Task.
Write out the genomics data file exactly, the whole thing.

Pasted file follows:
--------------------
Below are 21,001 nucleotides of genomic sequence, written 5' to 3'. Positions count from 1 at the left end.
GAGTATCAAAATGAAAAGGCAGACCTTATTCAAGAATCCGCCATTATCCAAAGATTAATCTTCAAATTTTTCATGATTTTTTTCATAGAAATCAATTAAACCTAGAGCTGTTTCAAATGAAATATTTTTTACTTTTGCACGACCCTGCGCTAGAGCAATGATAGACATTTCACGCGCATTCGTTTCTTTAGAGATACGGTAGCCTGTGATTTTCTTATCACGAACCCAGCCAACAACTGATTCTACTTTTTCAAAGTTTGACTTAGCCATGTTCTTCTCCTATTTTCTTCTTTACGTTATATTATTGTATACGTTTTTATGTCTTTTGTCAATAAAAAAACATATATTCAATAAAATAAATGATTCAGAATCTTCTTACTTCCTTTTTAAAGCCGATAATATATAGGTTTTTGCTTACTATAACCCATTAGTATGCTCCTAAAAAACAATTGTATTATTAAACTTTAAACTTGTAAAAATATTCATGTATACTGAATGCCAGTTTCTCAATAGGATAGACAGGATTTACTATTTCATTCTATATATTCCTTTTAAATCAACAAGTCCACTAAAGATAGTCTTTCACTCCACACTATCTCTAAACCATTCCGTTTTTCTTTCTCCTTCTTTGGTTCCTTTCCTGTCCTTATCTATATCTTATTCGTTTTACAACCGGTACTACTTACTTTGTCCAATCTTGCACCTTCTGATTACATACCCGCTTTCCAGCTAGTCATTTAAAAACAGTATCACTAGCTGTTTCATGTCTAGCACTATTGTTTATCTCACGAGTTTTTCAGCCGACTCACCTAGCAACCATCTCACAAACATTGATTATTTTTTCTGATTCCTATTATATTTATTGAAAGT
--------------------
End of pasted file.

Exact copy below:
Below are 21,001 nucleotides of genomic sequence, written 5' to 3'. Positions count from 1 at the left end.
GAGTATCAAAATGAAAAGGCAGACCTTATTCAAGAATCCGCCATTATCCAAAGATTAATCTTCAAATTTTTCATGATTTTTTTCATAGAAATCAATTAAACCTAGAGCTGTTTCAAATGAAATATTTTTTACTTTTGCACGACCCTGCGCTAGAGCAATGATAGACATTTCACGCGCATTCGTTTCTTTAGAGATACGGTAGCCTGTGATTTTCTTATCACGAACCCAGCCAACAACTGATTCTACTTTTTCAAAGTTTGACTTAGCCATGTTCTTCTCCTATTTTCTTCTTTACGTTATATTATTGTATACGTTTTTATGTCTTTTGTCAATAAAAAAACATATATTCAATAAAATAAATGATTCAGAATCTTCTTACTTCCTTTTTAAAGCCGATAATATATAGGTTTTTGCTTACTATAACCCATTAGTATGCTCCTAAAAAACAATTGTATTATTAAACTTTAAACTTGTAAAAATATTCATGTATACTGAATGCCAGTTTCTCAATAGGATAGACAGGATTTACTATTTCATTCTATATATTCCTTTTAAATCAACAAGTCCACTAAAGATAGTCTTTCACTCCACACTATCTCTAAACCATTCCGTTTTTCTTTCTCCTTCTTTGGTTCCTTTCCTGTCCTTATCTATATCTTATTCGTTTTACAACCGGTACTACTTACTTTGTCCAATCTTGCACCTTCTGATTACATACCCGCTTTCCAGCTAGTCATTTAAAAACAGTATCACTAGCTGTTTCATGTCTAGCACTATTGTTTATCTCACGAGTTTTTCAGCCGACTCACCTAGCAACCATCTCACAAACATTGATTATTTTTTCTGATTCCTATTATATTTATTGAAAGT